Citadel of Faith

Letters to the American Bahá'í Community

Forty-Fifth Annual Convention: U.S. Tasks in World Crusade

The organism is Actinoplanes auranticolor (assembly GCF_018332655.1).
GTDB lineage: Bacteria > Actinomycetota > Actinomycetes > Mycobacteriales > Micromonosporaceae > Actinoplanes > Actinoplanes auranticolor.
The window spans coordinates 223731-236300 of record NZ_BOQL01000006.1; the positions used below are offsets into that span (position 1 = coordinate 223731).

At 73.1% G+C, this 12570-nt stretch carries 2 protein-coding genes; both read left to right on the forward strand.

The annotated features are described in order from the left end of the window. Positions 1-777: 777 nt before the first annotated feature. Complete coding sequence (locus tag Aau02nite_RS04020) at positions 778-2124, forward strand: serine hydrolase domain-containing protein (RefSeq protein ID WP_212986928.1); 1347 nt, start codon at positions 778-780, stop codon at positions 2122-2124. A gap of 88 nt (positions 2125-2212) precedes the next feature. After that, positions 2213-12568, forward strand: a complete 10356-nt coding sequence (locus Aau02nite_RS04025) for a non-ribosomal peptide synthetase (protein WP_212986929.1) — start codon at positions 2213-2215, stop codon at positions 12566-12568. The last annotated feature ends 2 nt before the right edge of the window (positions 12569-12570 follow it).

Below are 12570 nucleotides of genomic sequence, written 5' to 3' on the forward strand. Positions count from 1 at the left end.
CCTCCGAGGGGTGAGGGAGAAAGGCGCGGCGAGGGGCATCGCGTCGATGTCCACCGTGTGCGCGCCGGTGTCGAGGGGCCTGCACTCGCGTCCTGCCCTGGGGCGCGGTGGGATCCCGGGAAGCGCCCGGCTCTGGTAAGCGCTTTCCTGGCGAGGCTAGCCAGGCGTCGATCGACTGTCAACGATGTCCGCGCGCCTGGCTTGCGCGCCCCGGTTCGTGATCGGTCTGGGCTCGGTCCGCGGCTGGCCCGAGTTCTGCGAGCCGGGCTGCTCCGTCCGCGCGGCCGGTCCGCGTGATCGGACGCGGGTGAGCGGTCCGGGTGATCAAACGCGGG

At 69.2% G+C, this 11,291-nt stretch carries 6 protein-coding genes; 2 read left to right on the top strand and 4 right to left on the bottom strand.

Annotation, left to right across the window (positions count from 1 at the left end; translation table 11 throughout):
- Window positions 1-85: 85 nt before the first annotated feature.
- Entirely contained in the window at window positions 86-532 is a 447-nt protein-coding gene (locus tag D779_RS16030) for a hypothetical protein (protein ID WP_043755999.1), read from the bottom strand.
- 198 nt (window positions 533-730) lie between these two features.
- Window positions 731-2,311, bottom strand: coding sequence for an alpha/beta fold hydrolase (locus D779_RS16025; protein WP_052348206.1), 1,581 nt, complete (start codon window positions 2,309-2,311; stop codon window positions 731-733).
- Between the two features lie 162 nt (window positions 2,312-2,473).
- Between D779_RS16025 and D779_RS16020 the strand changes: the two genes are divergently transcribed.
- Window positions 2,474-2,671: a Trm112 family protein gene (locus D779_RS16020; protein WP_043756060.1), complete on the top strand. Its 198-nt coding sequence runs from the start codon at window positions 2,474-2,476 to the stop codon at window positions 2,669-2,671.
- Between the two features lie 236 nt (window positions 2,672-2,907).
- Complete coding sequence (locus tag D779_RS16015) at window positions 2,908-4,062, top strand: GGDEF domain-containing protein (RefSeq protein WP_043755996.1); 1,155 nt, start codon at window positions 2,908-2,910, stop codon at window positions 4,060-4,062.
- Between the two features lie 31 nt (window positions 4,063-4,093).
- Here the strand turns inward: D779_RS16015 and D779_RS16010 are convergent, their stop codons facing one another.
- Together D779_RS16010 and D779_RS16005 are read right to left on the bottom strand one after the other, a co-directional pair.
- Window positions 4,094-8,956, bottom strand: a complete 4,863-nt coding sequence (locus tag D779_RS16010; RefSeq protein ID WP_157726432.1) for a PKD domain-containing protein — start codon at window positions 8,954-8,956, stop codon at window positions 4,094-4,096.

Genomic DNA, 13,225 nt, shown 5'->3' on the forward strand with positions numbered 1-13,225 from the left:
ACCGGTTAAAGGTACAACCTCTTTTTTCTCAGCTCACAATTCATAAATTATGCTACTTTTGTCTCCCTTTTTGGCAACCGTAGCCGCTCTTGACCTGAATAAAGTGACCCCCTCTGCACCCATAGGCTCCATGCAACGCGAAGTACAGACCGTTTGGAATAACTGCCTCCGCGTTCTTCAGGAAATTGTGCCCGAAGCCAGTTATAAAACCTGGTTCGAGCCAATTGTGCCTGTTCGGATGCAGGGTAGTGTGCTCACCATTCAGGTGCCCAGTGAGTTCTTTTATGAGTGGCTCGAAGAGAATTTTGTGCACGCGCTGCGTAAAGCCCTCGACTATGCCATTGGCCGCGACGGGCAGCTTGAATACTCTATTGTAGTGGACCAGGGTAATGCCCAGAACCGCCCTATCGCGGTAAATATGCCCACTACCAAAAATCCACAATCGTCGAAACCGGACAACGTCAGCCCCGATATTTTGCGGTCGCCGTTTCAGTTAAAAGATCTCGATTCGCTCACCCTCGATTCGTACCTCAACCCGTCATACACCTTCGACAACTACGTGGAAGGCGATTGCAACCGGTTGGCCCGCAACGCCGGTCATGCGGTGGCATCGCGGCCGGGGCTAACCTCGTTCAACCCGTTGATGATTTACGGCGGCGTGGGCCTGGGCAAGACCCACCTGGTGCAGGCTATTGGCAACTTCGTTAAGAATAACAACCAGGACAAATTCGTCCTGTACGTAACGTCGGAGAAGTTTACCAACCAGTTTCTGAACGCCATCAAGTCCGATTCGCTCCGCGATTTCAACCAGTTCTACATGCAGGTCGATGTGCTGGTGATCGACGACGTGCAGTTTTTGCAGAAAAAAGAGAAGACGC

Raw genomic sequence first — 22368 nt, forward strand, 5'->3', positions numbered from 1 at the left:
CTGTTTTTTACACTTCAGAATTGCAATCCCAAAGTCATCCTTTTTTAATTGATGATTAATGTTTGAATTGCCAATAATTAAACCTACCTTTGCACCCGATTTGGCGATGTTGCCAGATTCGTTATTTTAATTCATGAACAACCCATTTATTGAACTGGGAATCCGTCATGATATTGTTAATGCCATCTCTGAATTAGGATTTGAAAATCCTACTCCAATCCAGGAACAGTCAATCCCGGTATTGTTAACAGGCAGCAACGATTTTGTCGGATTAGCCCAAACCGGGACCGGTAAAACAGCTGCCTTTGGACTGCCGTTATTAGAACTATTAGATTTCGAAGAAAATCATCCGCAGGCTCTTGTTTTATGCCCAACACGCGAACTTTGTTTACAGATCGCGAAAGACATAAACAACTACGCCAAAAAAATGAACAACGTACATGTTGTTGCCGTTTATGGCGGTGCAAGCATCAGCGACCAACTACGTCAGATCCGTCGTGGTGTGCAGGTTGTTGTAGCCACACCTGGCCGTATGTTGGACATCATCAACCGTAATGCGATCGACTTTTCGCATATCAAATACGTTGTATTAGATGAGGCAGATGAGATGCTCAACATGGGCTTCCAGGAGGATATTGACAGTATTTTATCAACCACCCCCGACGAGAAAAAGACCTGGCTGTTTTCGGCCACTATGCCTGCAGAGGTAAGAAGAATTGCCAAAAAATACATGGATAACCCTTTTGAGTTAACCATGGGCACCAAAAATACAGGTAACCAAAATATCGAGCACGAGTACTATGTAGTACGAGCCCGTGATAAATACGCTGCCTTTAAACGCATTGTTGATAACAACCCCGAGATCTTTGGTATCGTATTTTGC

My soul is uplifted in joy and thanksgiving at the triumphant conclusion of the Second Seven Year Plan immortalized by the brilliant victories simultaneously won by the vanguard of the hosts of Bahá'u'lláh in Latin America, in Europe and in Africa--victories befittingly crowned through the consummation of a fifty year old enterprise, the completion of the first Mashriqu'l-Adhkár of the western world. The signal success that has attended the second collective enterprise undertaken in the course of American Bahá'í history climaxes a term of stewardship to the Faith of Bahá'u'lláh, of almost three score years' duration--a period which has enriched the annals of the concluding epoch of the Heroic, and shed luster on the first thirty years of the Formative Age of the Bahá'í Dispensation. So fecund a period has been marked by teaching activities unexcelled throughout the western world and has been distinguished by administrative exploits unparalleled in the annals of any Bahá'í national community whether in the East or in the West. I am impelled, on the occasion of the anniversary of the Most Great Festival, coinciding with a triple celebration--the dedication of the Mother Temple of the West, the launching of a World Spiritual Crusade and the commemoration of the Birth of Bahá'u'lláh's Mission--to pay warmest tribute to the preeminent share which the American Bahá'í Community has had in the course of over half a century in proclaiming His Revelation, in shielding His Cause, in championing His Covenant, in erecting the administrative machinery of His embryonic World Order, in expounding His teachings, in translating and disseminating His Holy Word, in dispatching the messengers of His Glad Tidings, in awakening royalty to His Call, in succoring His oppressed followers, in routing His enemies, in upholding His Law, in asserting the independence of His Faith, in multiplying the financial resources of its nascent institutions and, last but not least, in rearing its greatest House of Worship--the first Mashriqu'l-Adhkár of the western world.